Reid Cramer was a nonresident fellow at New America. Previously, he was director of the Millennials Initiative, examining the economic security challenges facing the generation of young adults who have come of age in the wake of the Great Recession. Between 2009 and 2016, Cramer was the director of the Asset Building Program, which conducted policy research and advanced innovative reforms to enable families in the U.S. and around the world to manage finances, accumulate savings, access wealth-building financial services, and build and protect productive assets across the life course. From 2003 to 2008, he served as the Program’s research director and in 2007 as co-director of New America's Next Social Contract initiative, an effort to build a social policy system for the 21st century.
His work has provided analytical support for the development of a range of policy proposals, including the ASPIRE Act, a bipartisan proposal to create a universal savings account system beginning at birth; AutoSave, an automatic diversion of payroll into flexible savings accounts; Saver’s Bonus/Financial Security Credit, to provide a targeted incentive to contribute to savings products at tax time; innovations in HUD’s Family Self-Sufficiency Program; and the Secure Choice Universal 401K plan, a proposal currently being implemented at the state level in California and Illinois to create a public option retirement savings plan. He has published articles in a range of media outlets, including Time magazine, Mother Jones, the Washington Monthly, Vox.com, the American Prospect, HuffPost, The Hill, Pacific Standard, and the Washington Post. His recent work includes The Emerging Millennial Wealth Gap(2019), The Assets Perspective: The Rise of Asset Building and its Impact on Social Policy (Palgrave MacMillan, 2014) and Millennials Rising: Next Generation Policies in the Wake of the Great Recession (New America, 2014).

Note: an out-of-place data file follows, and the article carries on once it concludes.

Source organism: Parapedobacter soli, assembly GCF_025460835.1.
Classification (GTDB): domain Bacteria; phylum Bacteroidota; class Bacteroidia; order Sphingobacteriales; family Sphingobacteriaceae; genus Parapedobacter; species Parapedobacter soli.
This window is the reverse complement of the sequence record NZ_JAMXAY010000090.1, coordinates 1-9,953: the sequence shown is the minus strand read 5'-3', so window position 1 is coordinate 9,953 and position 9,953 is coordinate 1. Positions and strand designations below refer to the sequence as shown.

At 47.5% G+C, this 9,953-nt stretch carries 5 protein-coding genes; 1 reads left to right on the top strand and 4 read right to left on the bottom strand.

Prior to joining New America, Cramer served as a policy and budget analyst at the Office of Management and Budget, where he helped coordinate policies on housing, savings, economic development, and program performance evaluation. He served on the Performance Management Task Force that developed the Program Assessment Rating Tool (PART), which was used to evaluate federal programs throughout government as part of the budget process. He has worked for a range of nonprofit housing and community development organizations, the Coalition for the Homeless, and the National Research Council. He has served as a member of the principals group for the Pew Charitable Trusts’ Economic Mobility Project and as an advisor to Housing Matters.
He has a doctorate in public policy from the LBJ School of Public Affairs at the University of Texas at Austin, as well as a Master's degree in city and regional planning from the Pratt Institute and a Bachelor of Arts degree from Wesleyan University.